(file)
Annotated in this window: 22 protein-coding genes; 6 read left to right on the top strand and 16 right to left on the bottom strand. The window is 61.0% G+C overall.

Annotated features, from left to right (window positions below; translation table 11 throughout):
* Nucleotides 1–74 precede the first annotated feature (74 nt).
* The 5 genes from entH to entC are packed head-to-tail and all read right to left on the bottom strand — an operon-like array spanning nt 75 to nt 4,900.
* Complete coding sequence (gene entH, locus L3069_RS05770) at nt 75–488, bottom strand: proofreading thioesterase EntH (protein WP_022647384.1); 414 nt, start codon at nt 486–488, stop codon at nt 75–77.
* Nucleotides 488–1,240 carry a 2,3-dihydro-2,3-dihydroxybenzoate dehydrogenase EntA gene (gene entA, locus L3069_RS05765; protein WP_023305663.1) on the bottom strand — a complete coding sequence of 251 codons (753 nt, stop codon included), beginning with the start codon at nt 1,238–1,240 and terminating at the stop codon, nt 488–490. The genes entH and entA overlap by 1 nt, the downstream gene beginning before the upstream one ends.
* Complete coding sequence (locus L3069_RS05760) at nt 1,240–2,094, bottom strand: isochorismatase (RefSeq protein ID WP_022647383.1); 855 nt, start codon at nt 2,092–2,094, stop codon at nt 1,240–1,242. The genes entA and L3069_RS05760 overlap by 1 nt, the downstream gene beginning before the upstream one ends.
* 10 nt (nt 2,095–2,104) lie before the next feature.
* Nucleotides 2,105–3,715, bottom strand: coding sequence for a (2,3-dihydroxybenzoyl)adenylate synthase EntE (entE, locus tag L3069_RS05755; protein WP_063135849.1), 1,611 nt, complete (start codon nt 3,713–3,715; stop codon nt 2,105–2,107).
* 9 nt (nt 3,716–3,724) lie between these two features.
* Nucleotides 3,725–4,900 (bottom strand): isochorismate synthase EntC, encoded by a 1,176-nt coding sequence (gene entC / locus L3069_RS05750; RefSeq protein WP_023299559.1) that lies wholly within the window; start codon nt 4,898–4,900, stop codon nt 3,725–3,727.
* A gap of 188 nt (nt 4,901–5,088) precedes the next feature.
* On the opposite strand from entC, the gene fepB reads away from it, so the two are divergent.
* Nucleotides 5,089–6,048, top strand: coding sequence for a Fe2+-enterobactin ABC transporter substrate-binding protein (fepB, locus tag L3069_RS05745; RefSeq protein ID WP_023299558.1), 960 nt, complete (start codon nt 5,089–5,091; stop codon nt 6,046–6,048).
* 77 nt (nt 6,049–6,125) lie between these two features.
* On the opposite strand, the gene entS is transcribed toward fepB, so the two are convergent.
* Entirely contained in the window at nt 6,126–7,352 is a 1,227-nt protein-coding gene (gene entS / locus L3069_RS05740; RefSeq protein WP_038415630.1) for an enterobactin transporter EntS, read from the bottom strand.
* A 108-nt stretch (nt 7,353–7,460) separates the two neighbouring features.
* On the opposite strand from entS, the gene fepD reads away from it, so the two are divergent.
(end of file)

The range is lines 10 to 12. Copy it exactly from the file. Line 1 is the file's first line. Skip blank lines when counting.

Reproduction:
* 9 nt (nt 3,716–3,724) lie between these two features.
* Nucleotides 3,725–4,900 (bottom strand): isochorismate synthase EntC, encoded by a 1,176-nt coding sequence (gene entC / locus L3069_RS05750; RefSeq protein WP_023299559.1) that lies wholly within the window; start codon nt 4,898–4,900, stop codon nt 3,725–3,727.
* A gap of 188 nt (nt 4,901–5,088) precedes the next feature.